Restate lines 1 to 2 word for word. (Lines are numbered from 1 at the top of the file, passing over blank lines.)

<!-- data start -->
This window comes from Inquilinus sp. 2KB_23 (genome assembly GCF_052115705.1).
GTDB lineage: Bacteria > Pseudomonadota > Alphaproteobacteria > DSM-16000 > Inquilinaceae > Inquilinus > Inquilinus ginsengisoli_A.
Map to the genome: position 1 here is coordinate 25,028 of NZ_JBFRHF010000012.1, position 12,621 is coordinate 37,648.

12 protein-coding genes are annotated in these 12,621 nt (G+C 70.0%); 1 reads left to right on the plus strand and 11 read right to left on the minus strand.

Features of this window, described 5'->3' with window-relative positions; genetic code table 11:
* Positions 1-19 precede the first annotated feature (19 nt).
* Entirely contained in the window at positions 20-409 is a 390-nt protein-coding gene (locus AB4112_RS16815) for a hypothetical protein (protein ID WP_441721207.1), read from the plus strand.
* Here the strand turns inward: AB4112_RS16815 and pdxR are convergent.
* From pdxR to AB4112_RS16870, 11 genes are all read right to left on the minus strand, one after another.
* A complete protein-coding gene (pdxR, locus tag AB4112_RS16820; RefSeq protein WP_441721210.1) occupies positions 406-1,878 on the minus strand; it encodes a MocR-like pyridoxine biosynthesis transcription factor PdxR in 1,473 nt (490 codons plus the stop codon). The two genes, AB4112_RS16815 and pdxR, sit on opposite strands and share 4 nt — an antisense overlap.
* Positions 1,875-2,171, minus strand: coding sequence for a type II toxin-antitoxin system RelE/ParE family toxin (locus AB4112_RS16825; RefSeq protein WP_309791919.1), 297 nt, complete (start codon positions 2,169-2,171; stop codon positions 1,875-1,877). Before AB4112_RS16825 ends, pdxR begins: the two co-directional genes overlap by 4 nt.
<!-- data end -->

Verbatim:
This window comes from Inquilinus sp. 2KB_23 (genome assembly GCF_052115705.1).
GTDB lineage: Bacteria > Pseudomonadota > Alphaproteobacteria > DSM-16000 > Inquilinaceae > Inquilinus > Inquilinus ginsengisoli_A.